‘It’s like swim­ming in rub­bish’ at Nudie

Waiheke Marketplace - - Front Page - SIMON MAUDE AND DIANA WOR­THY

A Wai­heke Is­land res­i­dent has been sad­dened to find her favourite swim­ming beach awash with plas­tic.

Osher River Oriyah said she went for her reg­u­lar swim at Lit­tle Palm Beach on Tues­day morn­ing when she no­ticed something was dif­fer­ent.

‘‘I was go­ing for a swim and I no­ticed all these bits of plas­tic in the wa­ter. At first I thought they were jel­ly­fish,’’ she said.

‘‘This time in­stead of clear wa­ter, I found my­self swim­ming with lots of mostly small plas­tic scraps. It was like swim­ming in rub­bish.’’

Oriyah, who has lived on Wai­heke for about six months, said she had trav­elled to places like Is­rael and ex­pe­ri­enced se­verely lit­tered beaches in the past. But she hadn’t ex­pected to find the same prob­lem at a New Zealand beach.

Usu­ally she viewed swim­ming in the ocean as a cleans­ing ex­pe­ri­ence.

But af­ter Tues­day’s swim she felt the need to take a shower, she said.

Oriyah wasn’t the only beach lover who no­ticed the lit­ter.

A lo­cal man said he’d ‘‘picked up lots’’ of plas­tic at the same beach on Wed­nes­day. ‘‘There was a dead sea bird and a dead fish.’’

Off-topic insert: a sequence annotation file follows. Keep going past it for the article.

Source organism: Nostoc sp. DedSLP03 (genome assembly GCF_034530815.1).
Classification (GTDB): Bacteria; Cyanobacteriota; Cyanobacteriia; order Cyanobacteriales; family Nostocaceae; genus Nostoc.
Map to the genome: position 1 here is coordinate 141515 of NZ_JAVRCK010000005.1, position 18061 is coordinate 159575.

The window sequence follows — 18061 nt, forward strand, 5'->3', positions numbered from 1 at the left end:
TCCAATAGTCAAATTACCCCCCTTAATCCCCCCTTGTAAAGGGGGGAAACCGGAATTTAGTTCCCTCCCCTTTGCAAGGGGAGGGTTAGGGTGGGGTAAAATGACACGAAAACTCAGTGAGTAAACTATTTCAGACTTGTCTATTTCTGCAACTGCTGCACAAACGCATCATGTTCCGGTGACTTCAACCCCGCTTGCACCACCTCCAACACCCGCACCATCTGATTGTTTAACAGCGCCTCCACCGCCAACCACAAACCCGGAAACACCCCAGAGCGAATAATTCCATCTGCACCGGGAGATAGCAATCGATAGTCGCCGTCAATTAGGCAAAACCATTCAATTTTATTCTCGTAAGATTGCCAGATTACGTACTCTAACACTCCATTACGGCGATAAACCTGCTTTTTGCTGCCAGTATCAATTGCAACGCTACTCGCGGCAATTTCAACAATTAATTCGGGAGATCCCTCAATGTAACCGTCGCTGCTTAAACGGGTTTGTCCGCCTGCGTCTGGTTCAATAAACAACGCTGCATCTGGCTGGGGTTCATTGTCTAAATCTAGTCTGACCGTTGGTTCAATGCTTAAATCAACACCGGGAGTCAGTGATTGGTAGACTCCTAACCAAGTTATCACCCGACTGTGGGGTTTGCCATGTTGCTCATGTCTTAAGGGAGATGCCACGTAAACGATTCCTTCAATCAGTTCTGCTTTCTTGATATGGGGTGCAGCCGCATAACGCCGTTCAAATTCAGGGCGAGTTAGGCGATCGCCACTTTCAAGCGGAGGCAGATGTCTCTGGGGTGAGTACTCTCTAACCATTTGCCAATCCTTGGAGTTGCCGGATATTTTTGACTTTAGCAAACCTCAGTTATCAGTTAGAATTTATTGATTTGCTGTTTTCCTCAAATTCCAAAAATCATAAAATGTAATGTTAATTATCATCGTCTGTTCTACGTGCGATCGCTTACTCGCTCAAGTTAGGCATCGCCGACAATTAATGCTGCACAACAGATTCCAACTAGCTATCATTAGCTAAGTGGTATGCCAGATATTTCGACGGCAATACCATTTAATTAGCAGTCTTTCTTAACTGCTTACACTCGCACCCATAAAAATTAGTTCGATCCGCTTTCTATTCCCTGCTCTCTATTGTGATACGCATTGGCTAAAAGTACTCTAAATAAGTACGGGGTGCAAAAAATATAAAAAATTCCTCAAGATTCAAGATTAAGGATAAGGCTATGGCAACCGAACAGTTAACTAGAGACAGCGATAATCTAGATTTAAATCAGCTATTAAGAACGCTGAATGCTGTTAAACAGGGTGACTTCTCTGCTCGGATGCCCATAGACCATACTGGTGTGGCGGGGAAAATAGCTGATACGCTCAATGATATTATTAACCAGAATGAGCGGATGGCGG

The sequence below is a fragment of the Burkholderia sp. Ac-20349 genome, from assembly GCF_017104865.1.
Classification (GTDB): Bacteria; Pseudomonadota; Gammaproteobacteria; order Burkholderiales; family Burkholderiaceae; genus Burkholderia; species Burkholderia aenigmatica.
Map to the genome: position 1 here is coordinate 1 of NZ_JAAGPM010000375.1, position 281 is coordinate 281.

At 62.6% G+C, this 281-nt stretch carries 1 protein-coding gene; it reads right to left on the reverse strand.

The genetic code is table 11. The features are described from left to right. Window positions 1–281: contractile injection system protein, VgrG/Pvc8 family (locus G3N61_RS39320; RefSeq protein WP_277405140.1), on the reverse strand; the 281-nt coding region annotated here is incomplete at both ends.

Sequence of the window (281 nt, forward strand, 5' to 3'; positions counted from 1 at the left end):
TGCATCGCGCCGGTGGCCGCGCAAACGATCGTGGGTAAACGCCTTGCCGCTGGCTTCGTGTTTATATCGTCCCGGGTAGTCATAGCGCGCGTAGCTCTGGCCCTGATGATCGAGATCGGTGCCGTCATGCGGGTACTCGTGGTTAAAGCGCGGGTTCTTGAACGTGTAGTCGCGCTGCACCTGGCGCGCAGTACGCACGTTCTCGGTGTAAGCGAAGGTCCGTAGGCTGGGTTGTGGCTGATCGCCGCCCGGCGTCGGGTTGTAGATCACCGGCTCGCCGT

‘‘If you col­lect enough you could build a kayak,’’ an­other res­i­dent said.

Res­i­dents have also re­ported plas­tic and other lit­ter in the sea at the pop­u­lar main Palm Beach, say­ing it of­ten comes in with the tide.

And keen track walker Erica Week, who has lived on the is­land for many years, said the sit­u­a­tion at Park Point was on­go­ing with rub­bish lit­ter­ing the coast­line.

‘‘Ev­ery time I go down there, I pick up a large sack’s worth of trash and plas­tics,’’ she said. ‘‘It’s shock­ing.’’ Mean­while, a group of Wai- heke res­i­dents are eye­ing up straws as a new tar­get for abo­li­tion af­ter the is­land led the way in hav­ing plas­tic bags banned in ma­jor su­per­mar­kets.

Wai­heke Countdown started charg­ing for biodegrad­able plas­tic shop­ping bags in May 2016.

Now a group called New Earth Op­ti­mism, which has mem­bers on the is­land, is push­ing for a ban on plas­tic straws.

One of the mem­bers, Anna Daw­son, has also started a group called Plas­tic Free Pantry.

It of­fers un­pack­aged seeds and nuts at Os­tend mar­ket. See Plas­tic Free Pantry on Face­book.

Osher River Oriyah col­lected hand­fuls of plas­tic from her fa­vorite swim­ming beach. SUP­PLIED

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